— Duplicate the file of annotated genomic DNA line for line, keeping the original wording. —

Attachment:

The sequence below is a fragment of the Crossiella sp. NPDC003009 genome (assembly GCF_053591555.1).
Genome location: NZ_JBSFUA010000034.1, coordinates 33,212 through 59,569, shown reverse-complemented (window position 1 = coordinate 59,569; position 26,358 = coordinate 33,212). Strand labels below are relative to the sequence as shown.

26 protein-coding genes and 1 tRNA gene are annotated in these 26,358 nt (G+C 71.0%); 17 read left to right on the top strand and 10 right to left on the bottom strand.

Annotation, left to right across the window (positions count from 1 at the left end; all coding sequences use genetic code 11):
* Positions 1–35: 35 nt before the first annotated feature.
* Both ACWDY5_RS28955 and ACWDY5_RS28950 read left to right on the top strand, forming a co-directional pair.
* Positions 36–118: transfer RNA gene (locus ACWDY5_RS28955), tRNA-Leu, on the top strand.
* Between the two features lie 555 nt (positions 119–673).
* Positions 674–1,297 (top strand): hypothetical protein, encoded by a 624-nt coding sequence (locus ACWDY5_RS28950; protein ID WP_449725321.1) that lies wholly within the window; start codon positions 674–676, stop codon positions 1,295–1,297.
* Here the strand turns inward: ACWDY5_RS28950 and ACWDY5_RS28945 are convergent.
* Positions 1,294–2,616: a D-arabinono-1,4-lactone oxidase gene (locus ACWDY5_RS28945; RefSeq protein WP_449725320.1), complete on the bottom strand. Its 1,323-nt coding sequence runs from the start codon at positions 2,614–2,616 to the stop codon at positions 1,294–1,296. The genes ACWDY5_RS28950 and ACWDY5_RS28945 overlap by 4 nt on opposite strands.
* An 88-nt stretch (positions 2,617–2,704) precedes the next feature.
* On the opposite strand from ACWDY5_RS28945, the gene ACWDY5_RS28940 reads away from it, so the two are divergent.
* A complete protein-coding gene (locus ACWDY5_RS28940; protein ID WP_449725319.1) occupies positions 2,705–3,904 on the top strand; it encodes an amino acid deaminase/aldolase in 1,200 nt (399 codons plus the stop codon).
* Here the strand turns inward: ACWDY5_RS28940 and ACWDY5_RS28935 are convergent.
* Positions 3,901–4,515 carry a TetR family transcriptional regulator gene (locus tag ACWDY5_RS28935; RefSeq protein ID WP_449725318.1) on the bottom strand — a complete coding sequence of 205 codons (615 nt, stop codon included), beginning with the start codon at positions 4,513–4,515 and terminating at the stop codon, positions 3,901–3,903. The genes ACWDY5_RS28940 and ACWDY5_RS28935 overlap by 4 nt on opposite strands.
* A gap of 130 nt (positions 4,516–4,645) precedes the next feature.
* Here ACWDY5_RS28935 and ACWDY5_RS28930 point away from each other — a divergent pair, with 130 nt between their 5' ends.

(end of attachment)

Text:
The sequence below is a fragment of the Crossiella sp. NPDC003009 genome (assembly GCF_053591555.1).
Genome location: NZ_JBSFUA010000034.1, coordinates 33,212 through 59,569, shown reverse-complemented (window position 1 = coordinate 59,569; position 26,358 = coordinate 33,212). Strand labels below are relative to the sequence as shown.

26 protein-coding genes and 1 tRNA gene are annotated in these 26,358 nt (G+C 71.0%); 17 read left to right on the top strand and 10 right to left on the bottom strand.

Annotation, left to right across the window (positions count from 1 at the left end; all coding sequences use genetic code 11):
* Positions 1–35: 35 nt before the first annotated feature.
* Both ACWDY5_RS28955 and ACWDY5_RS28950 read left to right on the top strand, forming a co-directional pair.
* Positions 36–118: transfer RNA gene (locus ACWDY5_RS28955), tRNA-Leu, on the top strand.
* Between the two features lie 555 nt (positions 119–673).
* Positions 674–1,297 (top strand): hypothetical protein, encoded by a 624-nt coding sequence (locus ACWDY5_RS28950; protein ID WP_449725321.1) that lies wholly within the window; start codon positions 674–676, stop codon positions 1,295–1,297.
* Here the strand turns inward: ACWDY5_RS28950 and ACWDY5_RS28945 are convergent.
* Positions 1,294–2,616: a D-arabinono-1,4-lactone oxidase gene (locus ACWDY5_RS28945; RefSeq protein WP_449725320.1), complete on the bottom strand. Its 1,323-nt coding sequence runs from the start codon at positions 2,614–2,616 to the stop codon at positions 1,294–1,296. The genes ACWDY5_RS28950 and ACWDY5_RS28945 overlap by 4 nt on opposite strands.
* An 88-nt stretch (positions 2,617–2,704) precedes the next feature.
* On the opposite strand from ACWDY5_RS28945, the gene ACWDY5_RS28940 reads away from it, so the two are divergent.
* A complete protein-coding gene (locus ACWDY5_RS28940; protein ID WP_449725319.1) occupies positions 2,705–3,904 on the top strand; it encodes an amino acid deaminase/aldolase in 1,200 nt (399 codons plus the stop codon).
* Here the strand turns inward: ACWDY5_RS28940 and ACWDY5_RS28935 are convergent.
* Positions 3,901–4,515 carry a TetR family transcriptional regulator gene (locus tag ACWDY5_RS28935; RefSeq protein ID WP_449725318.1) on the bottom strand — a complete coding sequence of 205 codons (615 nt, stop codon included), beginning with the start codon at positions 4,513–4,515 and terminating at the stop codon, positions 3,901–3,903. The genes ACWDY5_RS28940 and ACWDY5_RS28935 overlap by 4 nt on opposite strands.
* A gap of 130 nt (positions 4,516–4,645) precedes the next feature.
* Here ACWDY5_RS28935 and ACWDY5_RS28930 point away from each other — a divergent pair, with 130 nt between their 5' ends.